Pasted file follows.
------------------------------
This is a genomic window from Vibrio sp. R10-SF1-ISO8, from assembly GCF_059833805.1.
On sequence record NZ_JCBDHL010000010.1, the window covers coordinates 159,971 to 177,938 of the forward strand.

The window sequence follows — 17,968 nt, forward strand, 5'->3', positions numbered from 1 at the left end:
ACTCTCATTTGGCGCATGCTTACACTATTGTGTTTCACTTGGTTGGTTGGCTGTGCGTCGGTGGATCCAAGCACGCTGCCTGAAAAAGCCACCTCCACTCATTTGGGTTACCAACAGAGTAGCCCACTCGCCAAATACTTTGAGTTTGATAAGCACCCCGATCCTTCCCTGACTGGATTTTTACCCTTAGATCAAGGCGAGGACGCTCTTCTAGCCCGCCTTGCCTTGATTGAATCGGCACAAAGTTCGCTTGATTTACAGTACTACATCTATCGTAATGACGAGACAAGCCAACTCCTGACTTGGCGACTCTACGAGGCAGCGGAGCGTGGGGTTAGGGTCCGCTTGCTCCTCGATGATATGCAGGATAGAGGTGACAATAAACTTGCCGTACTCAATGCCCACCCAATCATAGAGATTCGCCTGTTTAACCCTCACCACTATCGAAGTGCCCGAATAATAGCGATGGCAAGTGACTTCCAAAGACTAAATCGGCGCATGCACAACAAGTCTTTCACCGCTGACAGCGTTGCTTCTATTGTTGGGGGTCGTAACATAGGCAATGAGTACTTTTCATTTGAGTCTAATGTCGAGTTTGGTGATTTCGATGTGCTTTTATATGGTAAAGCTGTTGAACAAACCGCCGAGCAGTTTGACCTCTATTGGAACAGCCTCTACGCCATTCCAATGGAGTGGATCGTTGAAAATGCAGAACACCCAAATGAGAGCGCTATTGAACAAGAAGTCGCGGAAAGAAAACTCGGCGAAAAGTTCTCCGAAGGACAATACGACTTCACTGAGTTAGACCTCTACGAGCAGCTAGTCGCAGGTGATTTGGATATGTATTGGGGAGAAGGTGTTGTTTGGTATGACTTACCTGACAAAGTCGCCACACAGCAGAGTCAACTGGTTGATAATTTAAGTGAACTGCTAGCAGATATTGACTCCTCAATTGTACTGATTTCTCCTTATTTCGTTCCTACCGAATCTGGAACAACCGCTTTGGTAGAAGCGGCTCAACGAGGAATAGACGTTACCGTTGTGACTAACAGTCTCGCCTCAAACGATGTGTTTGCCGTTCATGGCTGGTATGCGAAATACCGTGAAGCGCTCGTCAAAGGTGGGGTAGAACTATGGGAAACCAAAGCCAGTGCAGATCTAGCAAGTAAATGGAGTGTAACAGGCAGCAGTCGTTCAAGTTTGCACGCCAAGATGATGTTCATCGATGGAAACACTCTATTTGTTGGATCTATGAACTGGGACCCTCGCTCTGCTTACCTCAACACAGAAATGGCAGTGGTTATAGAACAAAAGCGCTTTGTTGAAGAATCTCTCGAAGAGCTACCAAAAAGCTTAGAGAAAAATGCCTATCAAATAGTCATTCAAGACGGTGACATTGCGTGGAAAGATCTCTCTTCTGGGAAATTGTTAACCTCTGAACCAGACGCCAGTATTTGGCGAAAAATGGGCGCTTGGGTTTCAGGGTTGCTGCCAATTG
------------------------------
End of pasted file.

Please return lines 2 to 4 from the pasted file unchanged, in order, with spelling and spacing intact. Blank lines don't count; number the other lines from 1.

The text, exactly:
On sequence record NZ_JCBDHL010000010.1, the window covers coordinates 159,971 to 177,938 of the forward strand.

The window sequence follows — 17,968 nt, forward strand, 5'->3', positions numbered from 1 at the left end:
ACTCTCATTTGGCGCATGCTTACACTATTGTGTTTCACTTGGTTGGTTGGCTGTGCGTCGGTGGATCCAAGCACGCTGCCTGAAAAAGCCACCTCCACTCATTTGGGTTACCAACAGAGTAGCCCACTCGCCAAATACTTTGAGTTTGATAAGCACCCCGATCCTTCCCTGACTGGATTTTTACCCTTAGATCAAGGCGAGGACGCTCTTCTAGCCCGCCTTGCCTTGATTGAATCGGCACAAAGTTCGCTTGATTTACAGTACTACATCTATCGTAATGACGAGACAAGCCAACTCCTGACTTGGCGACTCTACGAGGCAGCGGAGCGTGGGGTTAGGGTCCGCTTGCTCCTCGATGATATGCAGGATAGAGGTGACAATAAACTTGCCGTACTCAATGCCCACCCAATCATAGAGATTCGCCTGTTTAACCCTCACCACTATCGAAGTGCCCGAATAATAGCGATGGCAAGTGACTTCCAAAGACTAAATCGGCGCATGCACAACAAGTCTTTCACCGCTGACAGCGTTGCTTCTATTGTTGGGGGTCGTAACATAGGCAATGAGTACTTTTCATTTGAGTCTAATGTCGAGTTTGGTGATTTCGATGTGCTTTTATATGGTAAAGCTGTTGAACAAACCGCCGAGCAGTTTGACCTCTATTGGAACAGCCTCTACGCCATTCCAATGGAGTGGATCGTTGAAAATGCAGAACACCCAAATGAGAGCGCTATTGAACAAGAAGTCGCGGAAAGAAAACTCGGCGAAAAGTTCTCCGAAGGACAATACGACTTCACTGAGTTAGACCTCTACGAGCAGCTAGTCGCAGGTGATTTGGATATGTATTGGGGAGAAGGTGTTGTTTGGTATGACTTACCTGACAAAGTCGCCACACAGCAGAGTCAACTGGTTGATAATTTAAGTGAACTGCTAGCAGATATTGACTCCTCAATTGTACTGATTTCTCCTTATTTCGTTCCTACCGAATCTGGAACAACCGCTTTGGTAGAAGCGGCTCAACGAGGAATAGACGTTACCGTTGTGACTAACAGTCTCGCCTCAAACGATGTGTTTGCCGTTCATGGCTGGTATGCGAAATACCGTGAAGCGCTCGTCAAAGGTGGGGTAGAACTATGGGAAACCAAAGCCAGTGCAGATCTAGCAAGTAAATGGAGTGTAACAGGCAGCAGTCGTTCAAGTTTGCACGCCAAGATGATGTTCATCGATGGAAACACTCTATTTGTTGGATCTATGAACTGGGACCCTCGCTCTGCTTACCTCAACACAGAAATGGCAGTGGTTATAGAACAAAAGCGCTTTGTTGAAGAATCTCTCGAAGAGCTACCAAAAAGCTTAGAGAAAAATGCCTATCAAATAGTCATTCAAGACGGTGACATTGCGTGGAAAGATCTCTCTTCTGGGAAATTGTTAACCTCTGAACCAGACGCCAGTATTTGGCGAAAAATGGGCGCTTGGGTTTCAGGGTTGCTGCCAATTG